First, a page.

Clear Up the Blurred Lines of Social Media Use
August 8, 2013
A quick search on Twitter of some keywords will bring up a handful of tweets from people who received a crisp dollar bill from Arbitron as an incentive to keep track of their radio listening. Receiving cold hard cash in the mail or being asked to wear a meter that is reminiscent of an early ‘90s pager is kind of exciting. It’s exciting enough that many people would want to tweet about it … or share it on Facebook … or post it to Tumblr.
The vast number of ways a social media user can express themselves to the world has made Arbitron’s quest for anonymity a serious headache.
In Policy Brief issued by Arbitron in March 2013, the company explained its efforts in trying to protect the identity of respondents. According to Arbitron, social media sites, such as Twitter, are monitored on a daily basis. Arbitron is looking for those respondents who tweet about how the whole family is excited to wear a meter or about the diary they received in the mail. What may seem like a harmless tweet from a respondent could actually result in their meters being taken away.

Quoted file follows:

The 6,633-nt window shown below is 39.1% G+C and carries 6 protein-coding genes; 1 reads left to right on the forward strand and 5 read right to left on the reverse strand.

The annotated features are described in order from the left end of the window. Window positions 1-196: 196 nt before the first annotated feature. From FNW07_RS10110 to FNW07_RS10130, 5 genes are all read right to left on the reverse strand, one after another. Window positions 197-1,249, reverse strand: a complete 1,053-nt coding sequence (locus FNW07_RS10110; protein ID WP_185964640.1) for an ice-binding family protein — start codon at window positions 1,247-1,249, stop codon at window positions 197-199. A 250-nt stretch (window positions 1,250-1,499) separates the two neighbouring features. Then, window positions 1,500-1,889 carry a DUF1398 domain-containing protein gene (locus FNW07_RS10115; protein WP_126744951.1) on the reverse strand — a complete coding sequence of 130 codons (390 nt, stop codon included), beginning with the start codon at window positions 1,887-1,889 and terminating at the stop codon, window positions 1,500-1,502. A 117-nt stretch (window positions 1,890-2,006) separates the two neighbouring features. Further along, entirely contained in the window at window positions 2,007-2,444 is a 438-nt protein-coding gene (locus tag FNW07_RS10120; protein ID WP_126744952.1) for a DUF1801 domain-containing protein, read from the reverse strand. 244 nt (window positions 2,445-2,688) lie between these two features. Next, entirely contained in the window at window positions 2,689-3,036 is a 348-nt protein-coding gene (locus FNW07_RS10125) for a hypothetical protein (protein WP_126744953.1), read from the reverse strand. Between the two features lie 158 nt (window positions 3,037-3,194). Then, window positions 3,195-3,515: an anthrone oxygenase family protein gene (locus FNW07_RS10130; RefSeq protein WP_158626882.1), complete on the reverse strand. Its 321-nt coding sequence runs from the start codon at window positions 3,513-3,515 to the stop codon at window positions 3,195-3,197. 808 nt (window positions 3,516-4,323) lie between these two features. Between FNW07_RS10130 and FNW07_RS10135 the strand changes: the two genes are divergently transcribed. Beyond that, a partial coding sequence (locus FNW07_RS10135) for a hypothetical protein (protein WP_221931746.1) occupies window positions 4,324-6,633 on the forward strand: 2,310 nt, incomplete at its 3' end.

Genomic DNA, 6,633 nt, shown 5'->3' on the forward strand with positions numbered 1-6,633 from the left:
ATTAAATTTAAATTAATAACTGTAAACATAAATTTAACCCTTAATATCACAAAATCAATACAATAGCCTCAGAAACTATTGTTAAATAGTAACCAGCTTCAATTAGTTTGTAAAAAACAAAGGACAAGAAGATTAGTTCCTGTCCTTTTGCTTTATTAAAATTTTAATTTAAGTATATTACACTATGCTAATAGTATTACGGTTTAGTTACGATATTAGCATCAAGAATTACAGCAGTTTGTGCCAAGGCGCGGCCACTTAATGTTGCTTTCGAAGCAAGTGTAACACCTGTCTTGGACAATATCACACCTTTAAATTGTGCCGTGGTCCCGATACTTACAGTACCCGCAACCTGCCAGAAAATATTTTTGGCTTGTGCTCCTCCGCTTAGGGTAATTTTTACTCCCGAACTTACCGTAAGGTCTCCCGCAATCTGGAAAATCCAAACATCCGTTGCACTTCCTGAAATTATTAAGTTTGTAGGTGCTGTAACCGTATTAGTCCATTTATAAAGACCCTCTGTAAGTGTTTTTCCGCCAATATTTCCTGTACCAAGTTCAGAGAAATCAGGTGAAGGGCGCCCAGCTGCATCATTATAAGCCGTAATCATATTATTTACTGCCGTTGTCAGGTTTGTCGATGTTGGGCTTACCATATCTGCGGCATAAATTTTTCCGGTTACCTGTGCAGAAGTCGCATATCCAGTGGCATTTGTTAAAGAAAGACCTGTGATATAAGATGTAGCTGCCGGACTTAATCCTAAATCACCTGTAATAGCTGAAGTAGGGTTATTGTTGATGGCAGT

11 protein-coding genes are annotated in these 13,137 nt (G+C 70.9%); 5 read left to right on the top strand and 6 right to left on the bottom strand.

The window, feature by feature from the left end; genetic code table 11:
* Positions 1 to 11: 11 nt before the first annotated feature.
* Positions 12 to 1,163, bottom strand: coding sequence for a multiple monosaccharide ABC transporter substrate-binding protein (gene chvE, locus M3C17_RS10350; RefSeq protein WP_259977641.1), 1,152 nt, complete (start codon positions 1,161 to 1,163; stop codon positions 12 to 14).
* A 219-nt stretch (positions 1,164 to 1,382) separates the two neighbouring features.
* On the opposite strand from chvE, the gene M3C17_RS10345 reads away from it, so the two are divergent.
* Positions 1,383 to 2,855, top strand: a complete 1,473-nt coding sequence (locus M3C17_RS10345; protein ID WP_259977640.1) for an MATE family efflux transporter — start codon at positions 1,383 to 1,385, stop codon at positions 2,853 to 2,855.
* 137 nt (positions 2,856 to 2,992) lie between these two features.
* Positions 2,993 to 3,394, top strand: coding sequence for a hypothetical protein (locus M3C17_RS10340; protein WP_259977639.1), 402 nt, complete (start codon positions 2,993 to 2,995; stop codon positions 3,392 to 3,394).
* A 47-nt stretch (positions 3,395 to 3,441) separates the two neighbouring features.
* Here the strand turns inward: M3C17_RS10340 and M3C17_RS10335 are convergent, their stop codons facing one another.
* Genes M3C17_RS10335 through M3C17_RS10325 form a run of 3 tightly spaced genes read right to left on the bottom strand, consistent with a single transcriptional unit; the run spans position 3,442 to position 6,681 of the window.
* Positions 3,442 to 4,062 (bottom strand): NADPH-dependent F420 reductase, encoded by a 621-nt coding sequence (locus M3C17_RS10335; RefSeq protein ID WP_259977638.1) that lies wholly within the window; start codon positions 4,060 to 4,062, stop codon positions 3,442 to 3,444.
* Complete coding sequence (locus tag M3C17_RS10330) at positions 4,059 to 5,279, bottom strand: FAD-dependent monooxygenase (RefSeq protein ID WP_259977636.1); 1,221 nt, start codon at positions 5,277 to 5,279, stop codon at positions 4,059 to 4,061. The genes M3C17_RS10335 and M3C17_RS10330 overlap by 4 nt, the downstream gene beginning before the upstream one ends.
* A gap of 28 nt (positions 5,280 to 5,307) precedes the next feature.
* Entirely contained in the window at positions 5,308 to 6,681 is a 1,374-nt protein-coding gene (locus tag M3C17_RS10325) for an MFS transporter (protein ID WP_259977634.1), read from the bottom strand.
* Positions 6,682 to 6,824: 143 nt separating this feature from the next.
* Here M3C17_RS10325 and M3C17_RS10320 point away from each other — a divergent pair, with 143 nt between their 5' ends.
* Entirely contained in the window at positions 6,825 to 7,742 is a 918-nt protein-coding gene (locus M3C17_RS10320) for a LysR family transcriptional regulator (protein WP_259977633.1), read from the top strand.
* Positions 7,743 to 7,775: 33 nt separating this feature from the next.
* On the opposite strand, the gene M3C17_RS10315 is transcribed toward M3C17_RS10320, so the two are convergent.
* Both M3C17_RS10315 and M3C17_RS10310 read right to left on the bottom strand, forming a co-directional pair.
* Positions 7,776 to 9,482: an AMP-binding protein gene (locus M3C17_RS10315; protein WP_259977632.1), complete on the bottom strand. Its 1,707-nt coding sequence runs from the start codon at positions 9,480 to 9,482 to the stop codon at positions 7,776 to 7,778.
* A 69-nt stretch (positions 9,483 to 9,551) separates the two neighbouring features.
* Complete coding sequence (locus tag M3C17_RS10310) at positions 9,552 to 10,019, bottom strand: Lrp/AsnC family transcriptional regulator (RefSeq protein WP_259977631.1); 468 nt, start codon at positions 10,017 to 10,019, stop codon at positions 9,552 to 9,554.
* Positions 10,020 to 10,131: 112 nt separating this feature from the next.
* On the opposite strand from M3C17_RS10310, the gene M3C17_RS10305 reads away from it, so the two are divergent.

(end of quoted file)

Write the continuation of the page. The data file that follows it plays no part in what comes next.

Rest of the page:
Finding a family with meters on Twitter might seem like a gold mine for a radio station. However, not reporting the find to Arbitron may not be worth it. Arbitron may decide to take action against any station that does not comply with its rules on social media use. This is where the list of “Dos and Don’ts” from the Policy Brief previously mentioned is crucial. The list stresses the importance of having absolutely no contact with the respondents. A station should not try to reach out to them in any way. But also a station should report to Arbitron if the broadcaster can identify a respondent by any means.
With each new way we are able to connect to one another comes a few blurred lines in the rule book. To clear things up a little, here is a complete list of Arbitron’s “Social Media Dos and Don’ts:” http://www.arbitron.com/downloads/social_media_dos_donts.pdf
-Alex George, Production Coordinator